The fate of Osmo Vänskä as the director of the Minnesota Orchestra hangs in the balance as a crucial date arrives Monday in the contract dispute between musicians and management, the Star Tribune reports.
Vänskä previously stated that he would resign if his musicians weren't back on-stage and rehearsing the week of Sept. 30 in order to prepare for a concert at Carnegie Hall in New York City in November.
The paper said Vänskä has not said anything in recent days to contradict his earlier statements.
Musicians, however, told Minnesota Public Radio Saturday that they don't believe Monday is a hard deadline for Vänskä.
The lockout of the musicians hits the one-year mark on Tuesday.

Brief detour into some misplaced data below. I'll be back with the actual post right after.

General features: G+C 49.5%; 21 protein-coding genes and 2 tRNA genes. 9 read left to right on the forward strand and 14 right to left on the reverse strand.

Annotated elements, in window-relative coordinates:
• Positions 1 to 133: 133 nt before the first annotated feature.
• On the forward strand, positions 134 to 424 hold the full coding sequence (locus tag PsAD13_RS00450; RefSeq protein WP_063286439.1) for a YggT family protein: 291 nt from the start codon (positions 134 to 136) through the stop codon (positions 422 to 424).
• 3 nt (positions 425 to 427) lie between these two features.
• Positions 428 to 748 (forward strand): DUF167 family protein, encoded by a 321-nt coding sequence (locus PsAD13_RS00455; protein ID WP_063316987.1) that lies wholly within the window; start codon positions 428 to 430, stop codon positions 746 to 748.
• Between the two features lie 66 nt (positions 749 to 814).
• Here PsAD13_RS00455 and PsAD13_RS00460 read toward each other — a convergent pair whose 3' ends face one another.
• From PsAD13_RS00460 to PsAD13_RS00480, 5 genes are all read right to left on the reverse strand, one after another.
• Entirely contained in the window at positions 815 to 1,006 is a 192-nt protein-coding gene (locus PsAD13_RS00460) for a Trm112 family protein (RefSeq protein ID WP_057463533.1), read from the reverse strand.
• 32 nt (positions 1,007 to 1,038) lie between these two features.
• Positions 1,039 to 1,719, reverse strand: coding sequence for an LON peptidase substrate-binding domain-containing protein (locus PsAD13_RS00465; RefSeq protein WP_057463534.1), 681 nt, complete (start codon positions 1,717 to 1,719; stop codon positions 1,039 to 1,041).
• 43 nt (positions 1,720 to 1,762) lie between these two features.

The musicians' union voted unanimously to reject management's offer on Saturday. Management has yet to come back with a counterproposal.
Management extended their latest offer Thursday, a three-year proposal that offered an average annual salary of over $104,000 per musician and included a $20,000 signing bonus.
Had the musicians accepted the offer, the monies for the bonuses would have come from a one-time special fund by Minnesota foundations and support entities.
In a statement on behalf of the musicians Saturday, spokesman Blois Olson called the offer "artistically unsustainable" and that "musicians have long said this is not just about money."
"It’s about maintaining the world-class talent and reputation of the orchestra," Olson said.
Management meanwhile, claims the offer was "a true compromise" and they were disappointed that musicians "have not yet indicated a similar willingness to compromise or offer a serious proposal of their own."
Orchestra president Michael Henson also claims the musicians are not recognizing the organization's large, long-term financial challenges.